The proliferation of Artificial Intelligence is transforming our lives and impacting every major industry. The mainstream adoption of A.I. naturally leads to questions around copyright and patentability. This results in a plethora of interesting conversations among litigators, as U.S. law dictates that there be sufficient human involvement for something to be deemed copyrightable. We recently spoke with IP litigator, Chris Mammen, of Womble Bond Dickinson on our podcast about this very topic, which you can listen to here.
Chris explains, “If something is purely generated by the robot then it’s probably not [copyrightable]. Now, if the robot has been programmed in a certain way by someone who has exercised creativity, then it is possible that person may provide sufficient human involvement for it to be copyrightable in the name of the programmer as the artist. But, in the sense that the robot as the artist. [it is] not going to be something that can be copyrightable.”
Legal considerations and doctrinal rulings in this area are quite exciting, as they border on philosophical debates. In our conversation with Chris, he goes into detail on a few of these discussions that are currently unfolding. He explains, “There is project going on right now called Next Rembrandt, and it is an organization that has used A.I. to train their models using Rembrandt’s corpus of work, to create another image that looks very much like the style of a Rembrandt painting but is different.” Naturally, concerns arise related to copyright and who is the actual creative force behind the artwork being created.
Chris elaborates, “Is it A.I. or is it Rembrandt himself, because all of the creative inputs that it’s been trained on were all Rembrandt’s works? And if it is Rembrandt and under our current copyright law valid for the life of the author plus 70 years, then wouldn’t that copyright have expired hundreds of years ago before the work came into existence.” These “philosophical pretzels” as Chris describes them are so important to consider, because as technology develops legal precedents will be established that lay the groundwork for future litigation and technological advancements.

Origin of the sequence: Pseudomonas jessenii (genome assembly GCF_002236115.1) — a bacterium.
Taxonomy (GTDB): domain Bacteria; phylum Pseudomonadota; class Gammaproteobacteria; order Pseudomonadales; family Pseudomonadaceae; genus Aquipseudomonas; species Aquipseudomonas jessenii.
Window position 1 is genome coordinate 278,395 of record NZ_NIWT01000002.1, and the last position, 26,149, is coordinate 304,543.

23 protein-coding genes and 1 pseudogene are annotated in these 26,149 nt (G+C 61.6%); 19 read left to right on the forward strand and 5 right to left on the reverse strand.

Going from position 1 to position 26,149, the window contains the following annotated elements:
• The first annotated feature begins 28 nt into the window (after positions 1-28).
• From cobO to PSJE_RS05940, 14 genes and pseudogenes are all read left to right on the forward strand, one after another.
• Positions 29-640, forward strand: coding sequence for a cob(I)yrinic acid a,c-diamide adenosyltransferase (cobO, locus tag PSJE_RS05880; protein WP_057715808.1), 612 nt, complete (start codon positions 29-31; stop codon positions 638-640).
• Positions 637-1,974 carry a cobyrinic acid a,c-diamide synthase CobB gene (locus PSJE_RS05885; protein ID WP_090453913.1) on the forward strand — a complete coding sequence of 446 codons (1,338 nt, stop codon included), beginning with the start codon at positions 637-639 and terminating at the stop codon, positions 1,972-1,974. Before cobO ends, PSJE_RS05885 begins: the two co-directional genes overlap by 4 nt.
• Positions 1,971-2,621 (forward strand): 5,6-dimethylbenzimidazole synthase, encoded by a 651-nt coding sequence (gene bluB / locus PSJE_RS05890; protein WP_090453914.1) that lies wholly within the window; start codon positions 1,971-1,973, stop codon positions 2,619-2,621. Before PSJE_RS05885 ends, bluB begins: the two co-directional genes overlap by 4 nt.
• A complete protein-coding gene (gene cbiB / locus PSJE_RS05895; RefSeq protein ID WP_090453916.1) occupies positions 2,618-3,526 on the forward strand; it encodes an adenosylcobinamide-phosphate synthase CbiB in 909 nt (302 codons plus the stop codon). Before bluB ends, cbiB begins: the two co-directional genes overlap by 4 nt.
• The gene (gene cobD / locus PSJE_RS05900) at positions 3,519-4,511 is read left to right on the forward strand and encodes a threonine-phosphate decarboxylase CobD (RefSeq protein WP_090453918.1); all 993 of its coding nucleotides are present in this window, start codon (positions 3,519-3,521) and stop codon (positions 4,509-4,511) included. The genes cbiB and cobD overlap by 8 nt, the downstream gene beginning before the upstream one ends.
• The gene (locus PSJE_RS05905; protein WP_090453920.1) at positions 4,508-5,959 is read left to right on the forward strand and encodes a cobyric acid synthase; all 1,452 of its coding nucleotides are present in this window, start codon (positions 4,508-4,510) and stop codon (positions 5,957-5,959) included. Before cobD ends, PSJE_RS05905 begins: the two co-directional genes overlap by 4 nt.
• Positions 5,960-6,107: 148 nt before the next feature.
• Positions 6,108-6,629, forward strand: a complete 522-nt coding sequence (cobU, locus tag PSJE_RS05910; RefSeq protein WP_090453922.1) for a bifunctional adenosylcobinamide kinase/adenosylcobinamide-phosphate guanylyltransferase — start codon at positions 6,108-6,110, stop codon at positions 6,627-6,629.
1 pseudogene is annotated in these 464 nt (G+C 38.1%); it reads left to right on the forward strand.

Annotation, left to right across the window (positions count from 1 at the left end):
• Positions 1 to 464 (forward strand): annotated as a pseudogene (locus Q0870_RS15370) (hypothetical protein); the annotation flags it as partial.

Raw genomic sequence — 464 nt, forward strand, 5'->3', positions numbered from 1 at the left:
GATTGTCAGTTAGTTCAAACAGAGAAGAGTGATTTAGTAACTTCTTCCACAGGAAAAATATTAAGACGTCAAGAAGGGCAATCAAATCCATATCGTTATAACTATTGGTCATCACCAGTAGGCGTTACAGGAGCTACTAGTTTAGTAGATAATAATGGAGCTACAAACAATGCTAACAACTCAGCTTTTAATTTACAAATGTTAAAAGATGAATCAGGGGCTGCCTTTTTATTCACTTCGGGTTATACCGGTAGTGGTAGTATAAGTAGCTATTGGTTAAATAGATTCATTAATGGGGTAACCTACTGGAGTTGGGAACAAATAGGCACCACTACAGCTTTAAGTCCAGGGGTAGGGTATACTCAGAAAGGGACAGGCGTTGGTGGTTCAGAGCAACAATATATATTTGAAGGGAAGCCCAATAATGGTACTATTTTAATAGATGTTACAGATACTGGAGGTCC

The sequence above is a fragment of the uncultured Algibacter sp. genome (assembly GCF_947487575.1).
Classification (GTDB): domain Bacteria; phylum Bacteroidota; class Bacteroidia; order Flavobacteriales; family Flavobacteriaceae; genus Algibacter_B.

Our conversation with Chris also explored patent law in the context of A.I. “When we talk about A.I. in the patenting realm, there are three buckets that we can divide things into. One is using A.I. as a research tool, another is where A.I. is the invention, and the third is the question of whether A.I. can be an inventor.” Chris’ work in this space explores all these topics, as he is at the forefront of conversations regarding A.I. and patent litigation.
We were honored to speak with Chris Mammen on our podcast and hope that you find our conversation enlightening and entertaining. You can take a listen to the episode and follow us on social media to keep up with the latest episodes of Engaging Experts.
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By the year 2025, the AI market is expected to become a $190 billion industry, as 75% of commercial enterprise apps will incorporate artificial intelligence by 2021. Our artificial intelligence expert witnesses, speakers, and consultants are professionals and scholars from major universities who have worked with organizations in the financial services, technology, manufacturing, transportation, government, and military industries, including NASA, Lockheed-Martin, Lucent, Microsoft, and IBM, among others.
Our copyright expert witnesses, speakers, and consultants include scholars from major universities, lawyers, scientists, engineers, computer experts, and other industry professionals with extensive knowledge in copyright matters worldwide. They have had years of practical experience in the litigation of intellectual property cases, including trials and appeals, before United States courts, the U. S. Patent and Trademark Office, Trademark Trial and Appeal Board, and the Internet Corporation for Assigned Names and Numbers (ICANN) arbitration tribunals and been retained by the Federal Judicial Center (the federal agency charged with continuing education for federal judges) to deliver seminars in patent, trademark, and copyright law to local federal districts.
Intellectual property is a form of legal entitlement which allows its holder to control the use of certain intangible ideas and expressions. The term ‘intellectual property’ reflects the idea that, once established, such entitlements are generally treated by the courts as if they are tangible property. The most common forms of intellectual property include patents, copyrights, trademarks, and trade secrets.
In June 2018, The United States Patent Office issued its ten millionth patent using its current numbering system, which began with the Patent Act of 1836. It took 155 years (1836-1991) for the Patent Office to issue its first five million patents, but only twenty-seven years to issue the next five million. There were over 308,000 patents issued in 2018 alone.